The dreaded "diff" CLUNK for Z cars by JMortensen

By stevegolf
( 2 )

7 minute read

The dreaded "diff" CLUNK for Z cars

Compliments of JMortensen @

Z cars are prone to clunking noises when they transition on and off power. There are many causes for the clunk, but the most common suspect that is almost never guilty is the differential itself. Time and time again we read about someone who "checks the backlash" in the differential by rocking the driveshaft back and forth, or jacks up one wheel and rocks it back and forth and thinks that they've found the source of the noise. Occasionally one of these people will take the diff out and wonder why they can't reproduce the clunk with the diff out of the car, or how it is possible that the backlash is in spec. Some more unlucky people go to the trouble of replacing the whole differential with a known good unit or worse, replacing all of the bearings in the differential, which is an expensive job, only to find out that the clunk is still there when they're all done.

Checking backlash with the diff installed is very very difficult; I would say impossible. If you grab the driveshaft and turn it back and forth, you're probably not going to be able to isolate the feel the backlash because of everything else moving, and you probably can't move the pinion enough to isolate the backlash without everything else also moving. First you have to overcome the resistance in the transmission, and by the time you do that and the shaft starts to move, you've already put too much force on the pinion to just move the pinion alone without also moving the ring gear. So when you move the driveshaft, what you're likely doing is moving the transmission gears until they lock solid, the driveshaft splines and u-joints, the pinion flange and pinion splines, the ring and pinion, the pinion gears and the cross pin shaft, the diff output stubs and the side gear splines, the CV joints or u-joints on the halfshafts, the stub axle and companion flange splines, wheel bearings, and any brake slack that might get taken up. It's not a good test of backlash, and is probably only good for finding a very big problem somewhere such as a u-joint that is about to fall out.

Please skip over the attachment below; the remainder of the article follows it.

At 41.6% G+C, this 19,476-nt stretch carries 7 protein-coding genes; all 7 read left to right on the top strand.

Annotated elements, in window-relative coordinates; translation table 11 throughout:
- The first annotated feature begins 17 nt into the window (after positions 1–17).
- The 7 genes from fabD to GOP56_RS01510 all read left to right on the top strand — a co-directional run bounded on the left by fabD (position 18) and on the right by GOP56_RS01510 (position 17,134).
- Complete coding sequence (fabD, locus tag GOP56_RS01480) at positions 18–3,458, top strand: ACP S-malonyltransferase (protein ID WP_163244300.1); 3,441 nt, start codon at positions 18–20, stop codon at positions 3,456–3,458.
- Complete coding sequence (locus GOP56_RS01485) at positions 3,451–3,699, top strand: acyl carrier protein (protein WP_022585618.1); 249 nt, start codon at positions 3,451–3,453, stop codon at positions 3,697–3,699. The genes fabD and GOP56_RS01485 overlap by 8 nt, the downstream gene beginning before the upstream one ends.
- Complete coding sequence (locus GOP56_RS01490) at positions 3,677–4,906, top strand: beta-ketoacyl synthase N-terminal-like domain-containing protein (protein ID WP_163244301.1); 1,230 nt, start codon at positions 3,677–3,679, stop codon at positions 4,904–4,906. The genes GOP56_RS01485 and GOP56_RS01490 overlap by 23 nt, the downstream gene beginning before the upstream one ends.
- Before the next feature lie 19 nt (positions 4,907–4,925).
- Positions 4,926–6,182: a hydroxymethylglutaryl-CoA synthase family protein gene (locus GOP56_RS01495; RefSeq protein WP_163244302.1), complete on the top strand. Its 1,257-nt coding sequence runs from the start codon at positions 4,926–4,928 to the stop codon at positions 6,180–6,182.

Likewise on the jacking one side of the car up and twisting the raised wheel back and forth. You're going to feel any and all slack from the wheel on one side to the wheel on the other. Slack could be coming from stub axle/companion flange splines for both sides, wheel bearings for both sides, CV or u-joints for both sides, output stub to side gear splines for both sides, and spider gears (and there is more slack in the spiders if it's an LSD). Some of this slack or gear lash is absolutely necessary. The transmission gears, ring and pinion, and spider gears in the diff MUST have lash, otherwise they'll burn up.

Even on a bench with the cover off and rocking the ring gear to check backlash you need to be a little careful. The 87 FSM says backlash on the R200 is .0051" to .0071", and getting the carrier to rock back and forth such a small amount without turning the pinion requires a bit of attention.

There are cases where diff backlash is a problem. There are many more cases (common enough drag racing issue that it shows up on the forums from time to time) where the cross pin shaft on the carrier wallows out its hole, and this leads to a larger amount of pinion rotation before the outputs begin to move.